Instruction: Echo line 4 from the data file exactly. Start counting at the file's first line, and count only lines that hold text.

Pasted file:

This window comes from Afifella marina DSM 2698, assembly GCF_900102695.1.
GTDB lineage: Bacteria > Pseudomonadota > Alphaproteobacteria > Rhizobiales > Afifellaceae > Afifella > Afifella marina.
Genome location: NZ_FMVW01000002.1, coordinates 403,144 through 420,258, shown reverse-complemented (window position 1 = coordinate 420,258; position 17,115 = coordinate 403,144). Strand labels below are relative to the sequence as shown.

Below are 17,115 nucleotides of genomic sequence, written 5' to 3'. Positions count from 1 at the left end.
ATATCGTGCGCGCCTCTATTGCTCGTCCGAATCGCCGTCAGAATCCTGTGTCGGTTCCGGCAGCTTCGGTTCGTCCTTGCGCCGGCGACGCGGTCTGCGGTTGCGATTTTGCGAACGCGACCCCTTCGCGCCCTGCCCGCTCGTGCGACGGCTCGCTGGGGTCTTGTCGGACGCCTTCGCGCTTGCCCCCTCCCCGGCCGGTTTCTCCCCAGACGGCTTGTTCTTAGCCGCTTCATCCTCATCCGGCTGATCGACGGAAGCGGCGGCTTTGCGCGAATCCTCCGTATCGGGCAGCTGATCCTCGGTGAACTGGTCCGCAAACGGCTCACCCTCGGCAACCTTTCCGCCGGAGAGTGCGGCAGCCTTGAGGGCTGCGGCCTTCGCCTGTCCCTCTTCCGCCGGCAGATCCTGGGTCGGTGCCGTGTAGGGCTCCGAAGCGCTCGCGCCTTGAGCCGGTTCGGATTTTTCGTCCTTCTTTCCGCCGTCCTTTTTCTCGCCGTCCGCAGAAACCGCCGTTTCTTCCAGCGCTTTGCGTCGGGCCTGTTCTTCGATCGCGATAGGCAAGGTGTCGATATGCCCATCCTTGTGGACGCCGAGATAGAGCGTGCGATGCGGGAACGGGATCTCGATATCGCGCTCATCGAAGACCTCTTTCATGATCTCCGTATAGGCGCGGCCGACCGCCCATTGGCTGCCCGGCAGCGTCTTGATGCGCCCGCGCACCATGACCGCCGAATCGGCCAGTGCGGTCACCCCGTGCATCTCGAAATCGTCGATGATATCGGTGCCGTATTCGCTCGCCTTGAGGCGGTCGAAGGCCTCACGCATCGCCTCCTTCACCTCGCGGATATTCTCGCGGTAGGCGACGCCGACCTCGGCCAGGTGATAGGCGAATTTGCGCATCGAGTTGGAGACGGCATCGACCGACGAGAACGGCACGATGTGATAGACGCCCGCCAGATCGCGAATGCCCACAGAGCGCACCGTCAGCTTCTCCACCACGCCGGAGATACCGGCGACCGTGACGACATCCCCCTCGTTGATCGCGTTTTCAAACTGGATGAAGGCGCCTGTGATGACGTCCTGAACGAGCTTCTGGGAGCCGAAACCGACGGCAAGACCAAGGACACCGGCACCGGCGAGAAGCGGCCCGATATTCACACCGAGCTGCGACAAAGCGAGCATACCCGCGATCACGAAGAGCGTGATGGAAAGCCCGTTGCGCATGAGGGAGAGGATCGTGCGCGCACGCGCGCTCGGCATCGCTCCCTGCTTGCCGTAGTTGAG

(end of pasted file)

Below are 17,115 nucleotides of genomic sequence, written 5' to 3'. Positions count from 1 at the left end.